In the Excavation work I do, almost all of the ‘dead people’ I talk to are souls who have made the appropriate transition to the next energy field and are simply stopping in to say hello to their loved one. It is very much like calling someone on the phone. You can’t see them, but you can hear them quite well — if the connection is good! — and can certainly receive their messages of love and conveyance of other information. Not scary at all. In fact, these communications tend to be incredibly comforting and healing.
I have a personal practice of service to souls who are trapped in this energy field. In shamanism, this is called ‘psychopomp’ (isn’t that a great word!), and it is a technique of lovingly and respectfully offering help to those who, for whatever reason, didn’t transition properly. These people tend to be confused. They may not know they are dead, or they may feel that they have something left to do here. Some may have died in an accident or via drug overdose and are still in shock from the experience. Some may have committed suicide and are now afraid to face the consequences taught to them (inaccurately) by their religions, so they stay here instead.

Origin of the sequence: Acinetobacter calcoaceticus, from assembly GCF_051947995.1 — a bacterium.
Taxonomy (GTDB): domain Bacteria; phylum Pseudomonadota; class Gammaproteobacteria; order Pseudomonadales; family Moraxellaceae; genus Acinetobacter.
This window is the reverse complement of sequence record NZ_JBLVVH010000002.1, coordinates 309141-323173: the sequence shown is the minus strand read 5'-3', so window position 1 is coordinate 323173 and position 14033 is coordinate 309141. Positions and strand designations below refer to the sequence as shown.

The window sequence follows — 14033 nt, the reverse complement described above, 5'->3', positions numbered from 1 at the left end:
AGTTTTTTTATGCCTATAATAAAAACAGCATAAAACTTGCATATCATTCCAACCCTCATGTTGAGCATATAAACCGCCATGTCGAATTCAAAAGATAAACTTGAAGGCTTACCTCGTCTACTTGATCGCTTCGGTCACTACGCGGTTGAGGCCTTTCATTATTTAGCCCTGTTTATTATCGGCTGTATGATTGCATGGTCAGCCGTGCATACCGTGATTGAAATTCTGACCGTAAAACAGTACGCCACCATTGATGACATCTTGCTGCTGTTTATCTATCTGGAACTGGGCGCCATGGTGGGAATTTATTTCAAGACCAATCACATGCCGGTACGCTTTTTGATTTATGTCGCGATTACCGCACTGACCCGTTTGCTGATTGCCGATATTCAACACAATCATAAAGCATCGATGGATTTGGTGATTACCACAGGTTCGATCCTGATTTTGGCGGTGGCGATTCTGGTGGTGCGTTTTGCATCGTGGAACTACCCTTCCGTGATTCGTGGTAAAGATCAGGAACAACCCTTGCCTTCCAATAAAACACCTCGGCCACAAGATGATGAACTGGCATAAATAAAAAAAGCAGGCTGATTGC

In psychopomp, the shaman offers help, “hey, I see you look confused. I can help you get to where you’ll be more comfortable. Would you like some assistance?” Ninety percent of souls are more than happy to accept the help, and the shaman ushers them to the next field, to the destination of human souls. About ten percent of souls aren’t ready to make the journey (for whatever reason). In these cases, I always tell the soul I will be back to check on them again sometime in the future. Most of the souls are ready to transition upon the second contact. It just takes time sometimes.